13.
European Journal of Public Health ; 32, 2022.
Article in English | Web of Science | ID: covidwho-2308589
14.
International Journal of Serious Games ; 9(1):35-42, 2022.
Article in English | Web of Science | ID: covidwho-2309839

ABSTRACT

Game jams are collaborative competitions where participants make games from scratch within a short period of time. Occasionally, these games aim to promote meaningful learning outcomes by embedding functional knowledge into entertaining and engaging gameplay. We wanted to understand if a game jam during a global pandemic could be used as an effective method to facilitate a collaborative, multidisciplinary team's ability to design, develop, and implement a serious game on a health-related topic (i.e., COVID-19). We examined the 2020 game jam hosted by the National Academy of Sciences to evaluate one method to organize a serious virtual game jam and provide a roadmap for implementation using qualitative and quantitative data collection methods to evaluate its efficacy. In addition to identifying best practices and lessons learned from our tools and processes, our results demonstrate that a virtual game jam can in fact be a powerful tool for creating a scientifically sound, population-level, big picture-thinking serious game used for health education, facilitate collaborative multidisciplinary teams and be a practical learning experience for game jammers.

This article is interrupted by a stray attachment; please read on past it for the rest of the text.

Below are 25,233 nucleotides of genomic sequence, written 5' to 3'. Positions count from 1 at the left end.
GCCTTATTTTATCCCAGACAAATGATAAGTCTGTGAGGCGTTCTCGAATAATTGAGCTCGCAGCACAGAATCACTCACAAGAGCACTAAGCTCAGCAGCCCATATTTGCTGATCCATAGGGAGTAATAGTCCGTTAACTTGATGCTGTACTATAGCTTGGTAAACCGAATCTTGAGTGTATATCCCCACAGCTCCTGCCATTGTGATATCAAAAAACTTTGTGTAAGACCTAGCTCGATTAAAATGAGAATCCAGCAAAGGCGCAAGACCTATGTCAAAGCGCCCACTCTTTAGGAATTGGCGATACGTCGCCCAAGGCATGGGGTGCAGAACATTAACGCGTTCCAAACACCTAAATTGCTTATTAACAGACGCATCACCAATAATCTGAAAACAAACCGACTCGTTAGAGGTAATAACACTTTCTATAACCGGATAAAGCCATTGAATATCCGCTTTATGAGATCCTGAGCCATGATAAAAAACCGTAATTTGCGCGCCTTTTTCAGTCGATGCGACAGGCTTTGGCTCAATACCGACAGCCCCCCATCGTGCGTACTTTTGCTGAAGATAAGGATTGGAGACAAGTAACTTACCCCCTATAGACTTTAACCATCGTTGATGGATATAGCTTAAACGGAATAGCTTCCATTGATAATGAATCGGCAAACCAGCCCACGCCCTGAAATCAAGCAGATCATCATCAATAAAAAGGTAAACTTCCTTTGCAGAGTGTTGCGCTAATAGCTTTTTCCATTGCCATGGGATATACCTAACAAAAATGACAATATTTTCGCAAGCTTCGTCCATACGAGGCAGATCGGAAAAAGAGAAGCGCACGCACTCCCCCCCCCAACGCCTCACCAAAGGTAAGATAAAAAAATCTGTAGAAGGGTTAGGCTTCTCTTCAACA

15.
17th IBPSA Conference on Building Simulation, BS 2021 ; : 2757-2766, 2022.
Article in English | Scopus | ID: covidwho-2297280

ABSTRACT